Maze Transversal (Beginner)

Difficulty: Beginner


There are no prerequisites for this project.


Solving mazes can be done just for fun, but it can also help introduce some important concepts in computer science and programming. A simple maze can be made from an arrangement of open rectangular cells (paths) with filled cells (walls) between them.

Part 1 – Comparison

The King of Programmia needs a new Court Wizard and has posted a public announcement saying so. After waiting several weeks, he has only received two applications: one from Wizard Ava and one from Wizard Ben. To see which is the better Wizard, the King has decided to build a giant maze. The one who gets to the end of maze first wins and gets the job.
Since wizards are magical, both Ava and Ben can use their spells to teleport instantly to any part of the maze that they have been to before, without taking up any time. However, they have to travel on foot through any part of the maze they haven’t explored yet. Ava and Ben travel on foot at the same rate. Given these constraints, Ava and Ben come up with separate strategies:

  • Ava will use a Depth-First Search (DFS) strategy. When there is more than one path for her to take, she will choose a random one and run down it. If that one leads her to a dead end or circles back to somewhere she has already been, she will teleport back to the last path she didn’t take and try that one. She does this until she finds the path that leads to the exit.
  • Ben will use a Breadth-First Search (BFS) strategy. When there is more than one path for him to take, he will go a step down the first choice, then teleport to the other path, take a step down that way, teleport back to the first choice, take a step, back to the second, take a step … This way, he takes every possible path choice at once! However, since he is splitting his steps between each path, he travels at a fraction of his normal speed.

You want to predict who is more likely to win – Ava with her Depth-First Search or Ben with his Breadth-First Search. You decide to experiment.

What to Do

  1. Download the interactive maze program here.
  2. Press the “Maze” button to create a random maze.
  3. First, select the option you want to test (DFS for Ava, BFS for Ben) and, to save time, shift the “Delay” slider to a low value.
  4. Click the “Animation” button and watch the algorithm play out.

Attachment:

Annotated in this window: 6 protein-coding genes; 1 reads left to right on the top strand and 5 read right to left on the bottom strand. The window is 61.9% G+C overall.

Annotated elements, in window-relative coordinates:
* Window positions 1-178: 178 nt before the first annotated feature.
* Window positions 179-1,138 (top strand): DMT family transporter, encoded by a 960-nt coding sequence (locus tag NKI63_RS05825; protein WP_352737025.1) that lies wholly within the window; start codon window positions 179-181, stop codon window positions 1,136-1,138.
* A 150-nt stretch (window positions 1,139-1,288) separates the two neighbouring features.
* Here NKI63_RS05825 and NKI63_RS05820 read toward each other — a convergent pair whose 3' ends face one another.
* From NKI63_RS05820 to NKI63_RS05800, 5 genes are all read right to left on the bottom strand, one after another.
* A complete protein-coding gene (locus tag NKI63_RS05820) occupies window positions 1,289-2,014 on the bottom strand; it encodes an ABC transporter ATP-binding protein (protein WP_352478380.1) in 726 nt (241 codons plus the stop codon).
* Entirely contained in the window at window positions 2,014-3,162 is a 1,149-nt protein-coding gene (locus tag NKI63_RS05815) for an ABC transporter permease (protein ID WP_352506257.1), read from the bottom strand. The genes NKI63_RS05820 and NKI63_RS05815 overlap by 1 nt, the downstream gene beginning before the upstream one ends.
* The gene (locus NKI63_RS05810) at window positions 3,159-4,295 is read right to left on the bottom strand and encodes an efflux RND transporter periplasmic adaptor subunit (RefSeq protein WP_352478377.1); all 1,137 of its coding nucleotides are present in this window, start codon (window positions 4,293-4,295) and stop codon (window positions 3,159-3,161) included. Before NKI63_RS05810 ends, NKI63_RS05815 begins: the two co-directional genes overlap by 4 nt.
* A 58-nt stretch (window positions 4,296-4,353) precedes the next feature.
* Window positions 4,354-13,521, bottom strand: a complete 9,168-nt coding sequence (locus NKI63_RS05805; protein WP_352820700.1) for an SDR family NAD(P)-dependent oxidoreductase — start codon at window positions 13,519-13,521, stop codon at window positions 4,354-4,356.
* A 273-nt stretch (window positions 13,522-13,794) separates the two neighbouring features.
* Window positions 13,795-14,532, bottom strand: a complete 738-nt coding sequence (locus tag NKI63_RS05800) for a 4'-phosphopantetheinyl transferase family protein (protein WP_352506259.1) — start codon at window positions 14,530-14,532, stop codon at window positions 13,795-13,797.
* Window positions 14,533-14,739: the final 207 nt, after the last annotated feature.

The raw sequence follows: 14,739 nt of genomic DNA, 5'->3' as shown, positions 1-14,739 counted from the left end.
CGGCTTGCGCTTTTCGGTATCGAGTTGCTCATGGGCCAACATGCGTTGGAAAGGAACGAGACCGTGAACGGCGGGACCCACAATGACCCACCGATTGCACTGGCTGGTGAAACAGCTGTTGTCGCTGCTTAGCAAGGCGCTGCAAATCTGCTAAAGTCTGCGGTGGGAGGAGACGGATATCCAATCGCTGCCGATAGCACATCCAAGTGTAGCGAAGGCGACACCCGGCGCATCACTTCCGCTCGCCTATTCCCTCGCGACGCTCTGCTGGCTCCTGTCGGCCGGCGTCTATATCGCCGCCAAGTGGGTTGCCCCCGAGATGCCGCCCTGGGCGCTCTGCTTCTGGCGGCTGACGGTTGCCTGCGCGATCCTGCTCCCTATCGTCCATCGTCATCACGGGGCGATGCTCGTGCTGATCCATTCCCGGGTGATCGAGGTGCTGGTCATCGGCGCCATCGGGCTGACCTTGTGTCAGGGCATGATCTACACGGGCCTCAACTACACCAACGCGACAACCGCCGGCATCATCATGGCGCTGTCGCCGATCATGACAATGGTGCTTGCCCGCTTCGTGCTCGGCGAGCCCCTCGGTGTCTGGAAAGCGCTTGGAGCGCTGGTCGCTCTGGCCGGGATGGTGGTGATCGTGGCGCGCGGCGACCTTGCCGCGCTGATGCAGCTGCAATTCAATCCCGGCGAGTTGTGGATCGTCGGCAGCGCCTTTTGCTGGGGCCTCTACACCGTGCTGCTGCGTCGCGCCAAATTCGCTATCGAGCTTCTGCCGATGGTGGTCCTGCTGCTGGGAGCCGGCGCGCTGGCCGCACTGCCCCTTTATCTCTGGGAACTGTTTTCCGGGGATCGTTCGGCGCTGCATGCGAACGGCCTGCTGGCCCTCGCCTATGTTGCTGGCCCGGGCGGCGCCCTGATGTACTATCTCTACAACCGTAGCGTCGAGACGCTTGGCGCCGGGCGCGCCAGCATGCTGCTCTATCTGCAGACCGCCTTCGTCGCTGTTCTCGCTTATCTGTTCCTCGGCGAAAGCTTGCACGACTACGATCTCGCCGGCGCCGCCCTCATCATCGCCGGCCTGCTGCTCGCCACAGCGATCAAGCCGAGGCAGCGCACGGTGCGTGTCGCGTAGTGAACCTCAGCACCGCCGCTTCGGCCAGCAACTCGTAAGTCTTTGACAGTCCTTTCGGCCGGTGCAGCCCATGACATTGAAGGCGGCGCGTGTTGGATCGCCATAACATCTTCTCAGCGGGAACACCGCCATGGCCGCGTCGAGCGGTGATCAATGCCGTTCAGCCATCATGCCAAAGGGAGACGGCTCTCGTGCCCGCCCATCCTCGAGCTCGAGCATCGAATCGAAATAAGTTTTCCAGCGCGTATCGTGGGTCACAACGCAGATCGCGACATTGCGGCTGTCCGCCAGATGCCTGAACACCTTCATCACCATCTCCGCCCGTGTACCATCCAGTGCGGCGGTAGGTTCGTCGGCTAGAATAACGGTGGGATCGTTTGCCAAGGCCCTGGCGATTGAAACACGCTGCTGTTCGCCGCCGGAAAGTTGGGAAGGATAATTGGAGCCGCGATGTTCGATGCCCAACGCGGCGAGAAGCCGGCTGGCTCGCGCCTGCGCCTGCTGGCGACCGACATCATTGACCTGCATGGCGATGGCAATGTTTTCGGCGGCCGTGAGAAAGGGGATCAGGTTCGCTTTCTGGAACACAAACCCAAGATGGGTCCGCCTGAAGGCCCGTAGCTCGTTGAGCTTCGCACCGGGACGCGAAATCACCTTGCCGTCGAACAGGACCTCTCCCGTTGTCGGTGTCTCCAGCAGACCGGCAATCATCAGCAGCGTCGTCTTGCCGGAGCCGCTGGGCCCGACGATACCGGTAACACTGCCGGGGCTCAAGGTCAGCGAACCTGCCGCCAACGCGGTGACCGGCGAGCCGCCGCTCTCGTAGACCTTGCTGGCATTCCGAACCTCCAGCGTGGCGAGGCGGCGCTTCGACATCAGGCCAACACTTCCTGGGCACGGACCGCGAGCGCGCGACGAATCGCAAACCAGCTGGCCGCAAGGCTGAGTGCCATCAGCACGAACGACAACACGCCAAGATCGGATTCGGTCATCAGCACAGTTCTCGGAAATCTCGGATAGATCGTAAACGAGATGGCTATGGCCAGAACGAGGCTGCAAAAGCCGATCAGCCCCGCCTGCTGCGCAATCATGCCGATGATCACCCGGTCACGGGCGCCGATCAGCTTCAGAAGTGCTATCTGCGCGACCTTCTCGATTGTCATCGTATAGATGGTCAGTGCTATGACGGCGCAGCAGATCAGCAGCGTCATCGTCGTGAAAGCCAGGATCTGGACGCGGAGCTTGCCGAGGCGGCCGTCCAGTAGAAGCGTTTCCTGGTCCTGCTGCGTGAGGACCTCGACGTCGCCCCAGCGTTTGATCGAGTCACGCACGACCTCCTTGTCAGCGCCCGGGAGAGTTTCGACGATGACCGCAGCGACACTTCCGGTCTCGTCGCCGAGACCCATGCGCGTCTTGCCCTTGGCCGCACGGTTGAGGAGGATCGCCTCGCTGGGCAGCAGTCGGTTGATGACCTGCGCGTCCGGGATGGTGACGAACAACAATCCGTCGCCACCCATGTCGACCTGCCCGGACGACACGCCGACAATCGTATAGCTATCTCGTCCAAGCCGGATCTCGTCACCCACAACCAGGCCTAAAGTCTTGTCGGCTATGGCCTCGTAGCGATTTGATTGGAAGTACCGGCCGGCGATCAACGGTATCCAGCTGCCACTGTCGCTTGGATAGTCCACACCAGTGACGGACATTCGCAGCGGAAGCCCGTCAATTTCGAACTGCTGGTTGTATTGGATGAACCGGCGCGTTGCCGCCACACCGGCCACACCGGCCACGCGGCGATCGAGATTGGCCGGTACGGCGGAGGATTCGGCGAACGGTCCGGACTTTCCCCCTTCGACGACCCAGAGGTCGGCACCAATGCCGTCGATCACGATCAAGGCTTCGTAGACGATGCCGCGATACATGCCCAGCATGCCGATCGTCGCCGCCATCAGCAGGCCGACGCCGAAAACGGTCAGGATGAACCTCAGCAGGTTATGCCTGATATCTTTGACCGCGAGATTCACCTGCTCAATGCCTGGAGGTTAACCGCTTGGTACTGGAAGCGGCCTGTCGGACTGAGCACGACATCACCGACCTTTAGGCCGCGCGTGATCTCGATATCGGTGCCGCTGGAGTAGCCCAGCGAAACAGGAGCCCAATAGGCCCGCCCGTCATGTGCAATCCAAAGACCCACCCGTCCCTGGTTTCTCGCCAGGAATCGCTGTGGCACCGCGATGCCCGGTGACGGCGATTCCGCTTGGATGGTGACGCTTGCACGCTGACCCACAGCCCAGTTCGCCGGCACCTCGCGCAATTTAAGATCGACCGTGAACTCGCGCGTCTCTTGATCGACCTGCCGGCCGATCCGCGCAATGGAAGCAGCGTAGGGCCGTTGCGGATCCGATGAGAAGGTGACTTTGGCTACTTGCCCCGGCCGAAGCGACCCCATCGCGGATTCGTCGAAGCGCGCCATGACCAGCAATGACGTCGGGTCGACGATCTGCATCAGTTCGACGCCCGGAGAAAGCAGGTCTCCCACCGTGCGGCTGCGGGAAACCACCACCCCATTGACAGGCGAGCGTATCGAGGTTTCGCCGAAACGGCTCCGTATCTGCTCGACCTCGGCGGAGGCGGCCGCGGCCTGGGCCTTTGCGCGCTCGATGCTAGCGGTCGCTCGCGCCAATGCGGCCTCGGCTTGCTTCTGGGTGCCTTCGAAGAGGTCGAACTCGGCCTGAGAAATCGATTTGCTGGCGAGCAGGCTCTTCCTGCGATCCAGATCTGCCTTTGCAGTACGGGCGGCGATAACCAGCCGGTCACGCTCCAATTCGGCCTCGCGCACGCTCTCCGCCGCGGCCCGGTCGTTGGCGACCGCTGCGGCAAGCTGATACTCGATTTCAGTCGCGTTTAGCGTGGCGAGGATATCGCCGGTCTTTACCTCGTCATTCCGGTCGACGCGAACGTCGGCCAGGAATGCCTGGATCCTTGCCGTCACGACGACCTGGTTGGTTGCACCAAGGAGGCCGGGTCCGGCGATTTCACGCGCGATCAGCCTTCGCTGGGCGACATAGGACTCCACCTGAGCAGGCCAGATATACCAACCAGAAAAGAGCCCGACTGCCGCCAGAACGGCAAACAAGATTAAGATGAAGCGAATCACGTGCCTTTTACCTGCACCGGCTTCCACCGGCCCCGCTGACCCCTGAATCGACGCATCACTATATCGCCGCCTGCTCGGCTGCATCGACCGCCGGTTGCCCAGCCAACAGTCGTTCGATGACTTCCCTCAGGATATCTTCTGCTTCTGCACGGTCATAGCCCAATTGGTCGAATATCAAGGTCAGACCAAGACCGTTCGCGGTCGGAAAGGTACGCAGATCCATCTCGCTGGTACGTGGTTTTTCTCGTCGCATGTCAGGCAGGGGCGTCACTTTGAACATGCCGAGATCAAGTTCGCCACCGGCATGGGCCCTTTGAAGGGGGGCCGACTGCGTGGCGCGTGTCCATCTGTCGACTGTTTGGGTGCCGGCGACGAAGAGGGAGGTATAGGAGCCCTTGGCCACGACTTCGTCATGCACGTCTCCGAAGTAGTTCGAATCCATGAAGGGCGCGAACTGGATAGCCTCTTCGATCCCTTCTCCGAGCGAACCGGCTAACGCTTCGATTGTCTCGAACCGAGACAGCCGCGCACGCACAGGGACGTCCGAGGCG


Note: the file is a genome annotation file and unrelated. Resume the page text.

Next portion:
5. When the animation has finished, record how long it took Ava or Ben to complete the maze by writing down the number labeled “Nodes Expanded” at the bottom. Ignore the other numbers. Then, press “Clear” to clear the maze and try the other option (DFS or BFS) on the same maze.
  6. Now, change the size of the maze, keeping it square, by putting a new number in the “# of rows” and “# of columns” boxes and pressing “Maze”.
  7. Finally, graph Ava’s and Ben’s times for each of the sizes you tried, with maze size on the x-axis and the “Nodes Expanded” number on the y-axis.

Part 2 – Manipulation

When word of Ava’s and Ben’s intended strategies reached the King, at first he was impressed. Then, had a troubling thought – would people think that these wizards were smarter than him? To put his worries at ease, he has ordered you to create one maze for each wizard’s strategy (so one for Ava’s DFS and one for Ben’s BFS) that will make that wizard lose very badly. That way, no matter which wizard wins, the King can “prove” he is smarter than them by producing a maze in which they their strategy doesn’t work very well. You note that King is very insecure, but also that he commands an army and owns a prison, so you agree to take the job.

What to do

  1. If you haven’t already, read through Part 1 to see how to use the maze program.
  2. Run BFS and DFS on a few different auto-generated mazes to understand how they work.
  3. Next, make the size of the maze area very small (try 9×9) and press “New grid” to create a blank maze.
  4. Click on the square cells to create or remove walls and make your own maze, then record how well BFS and DFS do on it.
  5. Try to create a maze that BFS completes very quickly and DFS completes very slowly. In other words, create a maze where (BFS nodes expanded)/(DFS nodes expanded) as small as possible.
  6. Then, try to do the opposite, such that (DFS nodes expanded)/(BFS nodes expanded) is as small as possible.

Looking Back

  • Look at your graphs from Part 1. Do your lines look like straight lines? Do they taper off? Do they curve up? What does this tell you about the different ways of solving the maze?
  • In Part 2, what are the most extreme differences in DFS vs BFS performance that you could produce? What characteristics of a maze contributed most to these differences?
  • Does the method which takes less time always take the shorter path? Do either DFS or BFS always find the absolute shortest path?
  • Would you choose BFS or DFS to get you through a small maze quickly? How about a large one? A complex one? One with very few walls?
  • Try to list as many pros and cons of each method as you can. Is one generally “better” than the other?